There are three key steps to disappearing. First, destroy old information about yourself. Call your video store or electricity company and replace your old, correct phone number with a new, invented one. Introduce spelling mistakes into your utility bills. Create a PO Box for your mail. Don’t use your credit cards and the like.
Then, create bogus information to fool private investigators who might be looking for you. Go to one city and apply for an apartment. Rent a car in another one.
The next, final step is the most important one. Move from point A to point B. Create a dummy company to pay your bills. Only use prepaid mobile phones and change them every month. It is nearly impossible to find out where you are unless you make a mistake.
This is the general rule, but some cases are trickier than others. No problem if you are self-employed, but let’s say you’re a bus driver or a teacher. Then your wages will go on your name. I once had to move a lawyer who was threatened by a former client. Lawyers need a licence. She became a legal consultant.
Call me a Luddite but I think its time to fight back!
Not by isolating ourselves and not using the web and all its gifts but by trying to one up the web and making our real world interactions better. Trying to find the kinds of interactions that would flow naturally from using the web and living a connected life.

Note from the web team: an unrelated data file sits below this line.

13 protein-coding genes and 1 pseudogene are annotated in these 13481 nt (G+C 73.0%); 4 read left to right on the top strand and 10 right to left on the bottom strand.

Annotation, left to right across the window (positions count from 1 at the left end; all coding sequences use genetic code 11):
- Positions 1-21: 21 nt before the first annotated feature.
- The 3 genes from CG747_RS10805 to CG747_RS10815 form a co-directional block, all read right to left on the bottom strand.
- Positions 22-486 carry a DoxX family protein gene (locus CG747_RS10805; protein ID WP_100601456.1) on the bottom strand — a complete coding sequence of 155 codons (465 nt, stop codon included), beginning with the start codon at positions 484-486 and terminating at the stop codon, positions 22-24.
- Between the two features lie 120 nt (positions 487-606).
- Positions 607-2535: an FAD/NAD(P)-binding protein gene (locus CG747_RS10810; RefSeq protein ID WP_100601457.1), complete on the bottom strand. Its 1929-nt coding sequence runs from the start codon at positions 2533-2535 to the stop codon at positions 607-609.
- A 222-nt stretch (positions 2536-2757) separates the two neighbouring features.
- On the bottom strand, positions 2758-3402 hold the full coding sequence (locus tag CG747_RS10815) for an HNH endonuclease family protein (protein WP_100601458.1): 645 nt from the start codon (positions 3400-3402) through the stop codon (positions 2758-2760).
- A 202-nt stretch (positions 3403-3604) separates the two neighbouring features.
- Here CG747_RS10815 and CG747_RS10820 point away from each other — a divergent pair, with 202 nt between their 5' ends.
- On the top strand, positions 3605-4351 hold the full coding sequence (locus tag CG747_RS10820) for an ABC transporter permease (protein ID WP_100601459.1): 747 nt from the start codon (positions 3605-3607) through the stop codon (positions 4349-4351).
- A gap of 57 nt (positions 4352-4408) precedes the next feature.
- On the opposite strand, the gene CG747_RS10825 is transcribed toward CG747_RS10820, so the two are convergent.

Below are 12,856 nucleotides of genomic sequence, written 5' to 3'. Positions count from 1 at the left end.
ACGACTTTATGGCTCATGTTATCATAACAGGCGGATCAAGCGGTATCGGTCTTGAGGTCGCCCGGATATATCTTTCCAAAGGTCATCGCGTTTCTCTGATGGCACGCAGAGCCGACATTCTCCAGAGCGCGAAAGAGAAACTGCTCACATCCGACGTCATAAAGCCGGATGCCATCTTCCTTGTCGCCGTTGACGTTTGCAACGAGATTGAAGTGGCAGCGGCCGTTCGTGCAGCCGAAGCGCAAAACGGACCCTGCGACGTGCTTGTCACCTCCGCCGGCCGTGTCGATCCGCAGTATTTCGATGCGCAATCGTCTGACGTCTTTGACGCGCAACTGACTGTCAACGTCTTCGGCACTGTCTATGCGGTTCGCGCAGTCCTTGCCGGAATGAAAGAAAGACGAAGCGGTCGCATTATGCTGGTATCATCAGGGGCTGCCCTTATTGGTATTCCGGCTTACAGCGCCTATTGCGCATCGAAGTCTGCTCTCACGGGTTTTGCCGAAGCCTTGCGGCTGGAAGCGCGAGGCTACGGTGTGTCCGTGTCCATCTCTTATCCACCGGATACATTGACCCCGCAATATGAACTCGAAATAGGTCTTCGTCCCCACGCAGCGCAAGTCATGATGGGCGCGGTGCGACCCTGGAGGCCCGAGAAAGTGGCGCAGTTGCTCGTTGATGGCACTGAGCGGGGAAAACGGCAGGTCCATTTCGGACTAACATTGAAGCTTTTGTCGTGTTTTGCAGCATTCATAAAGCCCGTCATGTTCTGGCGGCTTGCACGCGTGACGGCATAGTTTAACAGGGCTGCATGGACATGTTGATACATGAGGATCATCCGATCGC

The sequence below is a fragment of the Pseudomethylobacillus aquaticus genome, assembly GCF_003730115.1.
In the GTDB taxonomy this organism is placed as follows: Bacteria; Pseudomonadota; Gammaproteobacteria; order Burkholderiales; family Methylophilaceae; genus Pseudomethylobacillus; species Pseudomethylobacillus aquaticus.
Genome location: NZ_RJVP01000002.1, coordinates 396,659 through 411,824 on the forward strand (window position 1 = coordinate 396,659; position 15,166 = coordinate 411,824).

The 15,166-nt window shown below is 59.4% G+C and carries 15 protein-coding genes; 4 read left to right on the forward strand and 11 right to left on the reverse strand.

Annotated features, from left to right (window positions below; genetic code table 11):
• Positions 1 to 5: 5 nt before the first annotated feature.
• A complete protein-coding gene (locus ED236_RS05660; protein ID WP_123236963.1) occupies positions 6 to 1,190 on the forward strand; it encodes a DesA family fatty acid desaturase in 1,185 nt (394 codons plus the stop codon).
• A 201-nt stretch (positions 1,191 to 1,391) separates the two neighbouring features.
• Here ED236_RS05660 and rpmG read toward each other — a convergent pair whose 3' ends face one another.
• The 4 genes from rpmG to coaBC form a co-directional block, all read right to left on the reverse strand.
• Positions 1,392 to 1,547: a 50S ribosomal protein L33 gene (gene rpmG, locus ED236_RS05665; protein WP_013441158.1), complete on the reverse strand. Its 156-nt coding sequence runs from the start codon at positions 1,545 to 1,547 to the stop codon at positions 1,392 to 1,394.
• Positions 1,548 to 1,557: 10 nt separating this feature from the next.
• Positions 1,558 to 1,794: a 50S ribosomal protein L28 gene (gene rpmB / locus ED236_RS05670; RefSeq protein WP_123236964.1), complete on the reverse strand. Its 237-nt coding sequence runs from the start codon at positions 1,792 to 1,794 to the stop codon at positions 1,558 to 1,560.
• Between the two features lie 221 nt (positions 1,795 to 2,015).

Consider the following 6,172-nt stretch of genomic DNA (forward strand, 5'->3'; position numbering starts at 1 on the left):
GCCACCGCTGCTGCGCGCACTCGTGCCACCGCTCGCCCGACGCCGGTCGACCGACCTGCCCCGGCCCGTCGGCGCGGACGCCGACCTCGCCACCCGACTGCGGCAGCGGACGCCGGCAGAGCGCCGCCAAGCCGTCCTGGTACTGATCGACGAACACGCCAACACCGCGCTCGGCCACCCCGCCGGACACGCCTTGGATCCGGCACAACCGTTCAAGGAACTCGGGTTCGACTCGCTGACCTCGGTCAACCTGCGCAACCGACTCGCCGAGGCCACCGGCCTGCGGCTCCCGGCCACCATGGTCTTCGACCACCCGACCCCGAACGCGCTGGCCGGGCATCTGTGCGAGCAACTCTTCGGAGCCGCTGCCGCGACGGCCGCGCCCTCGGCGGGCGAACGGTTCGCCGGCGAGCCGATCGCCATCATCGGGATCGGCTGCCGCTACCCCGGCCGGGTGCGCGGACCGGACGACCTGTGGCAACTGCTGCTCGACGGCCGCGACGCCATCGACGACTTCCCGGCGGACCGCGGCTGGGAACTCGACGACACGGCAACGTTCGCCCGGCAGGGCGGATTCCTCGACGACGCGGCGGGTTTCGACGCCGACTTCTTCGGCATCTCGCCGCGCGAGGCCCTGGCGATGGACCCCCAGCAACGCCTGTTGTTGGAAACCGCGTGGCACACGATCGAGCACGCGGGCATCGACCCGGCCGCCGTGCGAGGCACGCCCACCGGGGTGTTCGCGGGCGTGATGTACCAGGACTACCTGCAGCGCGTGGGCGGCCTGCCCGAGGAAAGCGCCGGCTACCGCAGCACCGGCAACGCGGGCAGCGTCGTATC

This is a new category , “Reclaiming Space”. trying to find the ways that would help make the web a complement , and not a substitute to real connections!
A government survey conducted last year concluded that eighty-two per cent of those between the ages of ten and twenty-nine use cell phones, and it is hard to overstate the utter absorption of the populace in the intimate portable worlds that these phones represent. A generation is growing up using their phones to shop, surf, play video games, and watch live TV, on Web sites specially designed for the mobile phone. “It used to be you would get on the train with junior-high-school girls and it would be noisy as hell with all their chatting,” Yumiko Sugiura, a journalist who writes about Japanese youth culture, told me. “Now it’s very quiet—just the little tapping of thumbs.”
Realtime, you see, doesn’t just change the nature of time, obliterating past and future. It annihilates real space. It removes us from three-dimensional space and places us in the two-dimensional space of the screen – the “intimate portable world” that increasingly encloses us. Depth is the lost dimension.